How does all this relate to psychological science? To address NASA’s behavioral health risks, TRISH needs experts in behavioral health maintenance and management to invent and validate breakthrough approaches for use in spaceflight. (See Table 1 for a few specific concerns regarding behavioral health during exploration spaceflight, and find a more detailed discussion of these concerns at NASA’s Human Research Roadmap in the resource list.) These and other behavioral health concerns, which can arise from the various hazards of spaceflight, will likely be exacerbated by the loss of critical behavioral health supports that astronauts currently rely on when flying aboard the International Space Station. Psychological scientists are well versed in both the detection and management of behavioral health conditions; many either use or develop technologies and unique approaches as part of their daily work. It is this expertise—new methods for maintaining psychological and behavioral health, as well as for mitigating psychological and behavioral health challenges that arise—that TRISH is seeking on NASA’s behalf.

The 6-month transits to and from Mars will likely represent the most confined portion of the trip, and hence the greatest risk, but the expected 18-month stay on the surface (because of orbital mechanics and the varying distance between the Earth and Mars) poses daunting behavioral health challenges as well.

On March 12, 2020, TRISH released an industry solicitation seeking just such capabilities (spacehealth.bcm.edu/prog/industry_program_2020). Open until June 26, the solicitation covers these and other example areas of interest:

  • Unobtrusive monitoring (i.e., noncontact or minimal-contact sensors) that can be used to accurately assess and/or monitor an individual’s behavioral health status.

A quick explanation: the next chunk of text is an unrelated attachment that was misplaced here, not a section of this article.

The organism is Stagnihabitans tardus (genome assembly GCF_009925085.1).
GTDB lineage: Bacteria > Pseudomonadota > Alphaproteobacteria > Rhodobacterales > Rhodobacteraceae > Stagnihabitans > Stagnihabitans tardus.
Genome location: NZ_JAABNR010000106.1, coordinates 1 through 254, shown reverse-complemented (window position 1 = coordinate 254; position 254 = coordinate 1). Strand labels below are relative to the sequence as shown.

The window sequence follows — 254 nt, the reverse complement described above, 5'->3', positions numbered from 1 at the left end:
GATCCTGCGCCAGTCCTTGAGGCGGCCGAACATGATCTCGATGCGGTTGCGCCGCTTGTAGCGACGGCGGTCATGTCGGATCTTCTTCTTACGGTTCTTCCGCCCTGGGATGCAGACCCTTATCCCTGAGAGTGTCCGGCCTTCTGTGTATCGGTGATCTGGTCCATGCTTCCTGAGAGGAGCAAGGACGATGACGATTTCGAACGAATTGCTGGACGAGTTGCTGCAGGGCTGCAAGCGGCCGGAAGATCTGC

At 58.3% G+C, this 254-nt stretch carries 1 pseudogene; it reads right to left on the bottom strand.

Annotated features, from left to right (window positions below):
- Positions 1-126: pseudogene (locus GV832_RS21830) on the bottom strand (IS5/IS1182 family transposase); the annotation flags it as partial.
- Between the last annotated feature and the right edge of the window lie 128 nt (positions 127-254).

• Closed-loop approaches that combine ongoing monitoring with countermeasures that are deployed as needed to continually “nudge” individuals toward more optimal or healthy states.
  • New stress and anxiety monitoring and countermeasures for the completely new and dangerous environment of deep space.
  • Methods for optimizing asynchronous communications in the face of 3- to 22-minute one-way communications delays.
  • Brain-computer interfaces for enhancing memory and/or cognitive performance.
  • Investigations into how approaches to improve health span may be relevant to behavioral health and performance.

TRISH is open to other research targets as well, particularly approaches that can be used or adapted to address multiple behavioral health concerns. The current solicitation is focused on companies (see the solicitation for detailed eligibility requirements), but applicants often include academic collaborators. And because of the tremendous challenges provided by NASA’s behavioral health risks, TRISH is broadly interested and has various additional funding programs for academic and other types of applicants (see resource list at end).

In terms of resources to meet this challenge, NASA does not plan to have a psychologist or psychiatrist on a Mars crew. Thus, all supports for behavioral health need to be brought along in some other form. And because of the difficulty of lifting items off planet Earth, “packing for Mars” becomes a challenge. Table 2 provides a number of key considerations that apply to items taken aboard an exploration spacecraft. Most of the limitations relate to the difficulty of launching items into space (requiring minimal mass and volume), the remoteness of exploration flights (limited communications and resupply), and the unique environment (fluids, degradation). While Mars-mission design plans are still being developed, the exploration medical kit could be as small as two shoeboxes. That space must contain everything for medical care: from bandages to drugs, medical devices to disposables. Regardless of shoe size, that is not a lot of space, and hence components of the medical kit that can help with multiple medical conditions or be used in various settings are highly favored.

As we think ahead about the first missions to Mars, we Earth creatures are likely to be caught up in the tremendously exciting event, with much press coverage and ongoing attention on the crew and fanfare upon their return. In fact, the isolation may be considered a bit of a relief from the media blitz, which could lessen the psychological concerns in crews that fly first. As shown during the Apollo missions from 1968 to 1972, however, this novelty effect may wear off after the first few missions—to the point where public interest becomes minimal while the dangers and risks remain high. How do we ensure psychological and behavioral health on exploration missions not just during the first mission, but on later missions as well? That too is of interest to TRISH.